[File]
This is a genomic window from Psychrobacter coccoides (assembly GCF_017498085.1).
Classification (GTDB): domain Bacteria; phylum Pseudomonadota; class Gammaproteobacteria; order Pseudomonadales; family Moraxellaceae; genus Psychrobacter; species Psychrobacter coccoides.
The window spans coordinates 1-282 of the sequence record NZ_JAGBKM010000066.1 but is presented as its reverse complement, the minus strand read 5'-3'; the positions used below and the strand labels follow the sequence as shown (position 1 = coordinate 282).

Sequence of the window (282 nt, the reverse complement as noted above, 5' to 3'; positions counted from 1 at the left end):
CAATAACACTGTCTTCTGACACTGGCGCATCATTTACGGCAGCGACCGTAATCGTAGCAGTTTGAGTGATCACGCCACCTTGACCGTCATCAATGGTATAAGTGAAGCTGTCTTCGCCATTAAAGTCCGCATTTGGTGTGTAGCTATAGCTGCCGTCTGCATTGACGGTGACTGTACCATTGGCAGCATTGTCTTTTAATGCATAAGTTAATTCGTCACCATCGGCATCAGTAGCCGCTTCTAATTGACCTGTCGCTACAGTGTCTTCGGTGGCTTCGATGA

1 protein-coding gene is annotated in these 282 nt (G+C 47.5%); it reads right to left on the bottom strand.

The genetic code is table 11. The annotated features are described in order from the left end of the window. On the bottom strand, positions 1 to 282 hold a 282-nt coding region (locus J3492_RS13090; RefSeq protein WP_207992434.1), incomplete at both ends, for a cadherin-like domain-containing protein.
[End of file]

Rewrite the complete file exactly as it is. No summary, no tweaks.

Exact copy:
This is a genomic window from Psychrobacter coccoides (assembly GCF_017498085.1).
Classification (GTDB): domain Bacteria; phylum Pseudomonadota; class Gammaproteobacteria; order Pseudomonadales; family Moraxellaceae; genus Psychrobacter; species Psychrobacter coccoides.
The window spans coordinates 1-282 of the sequence record NZ_JAGBKM010000066.1 but is presented as its reverse complement, the minus strand read 5'-3'; the positions used below and the strand labels follow the sequence as shown (position 1 = coordinate 282).

Sequence of the window (282 nt, the reverse complement as noted above, 5' to 3'; positions counted from 1 at the left end):
CAATAACACTGTCTTCTGACACTGGCGCATCATTTACGGCAGCGACCGTAATCGTAGCAGTTTGAGTGATCACGCCACCTTGACCGTCATCAATGGTATAAGTGAAGCTGTCTTCGCCATTAAAGTCCGCATTTGGTGTGTAGCTATAGCTGCCGTCTGCATTGACGGTGACTGTACCATTGGCAGCATTGTCTTTTAATGCATAAGTTAATTCGTCACCATCGGCATCAGTAGCCGCTTCTAATTGACCTGTCGCTACAGTGTCTTCGGTGGCTTCGATGA

1 protein-coding gene is annotated in these 282 nt (G+C 47.5%); it reads right to left on the bottom strand.

The genetic code is table 11. The annotated features are described in order from the left end of the window. On the bottom strand, positions 1 to 282 hold a 282-nt coding region (locus J3492_RS13090; RefSeq protein WP_207992434.1), incomplete at both ends, for a cadherin-like domain-containing protein.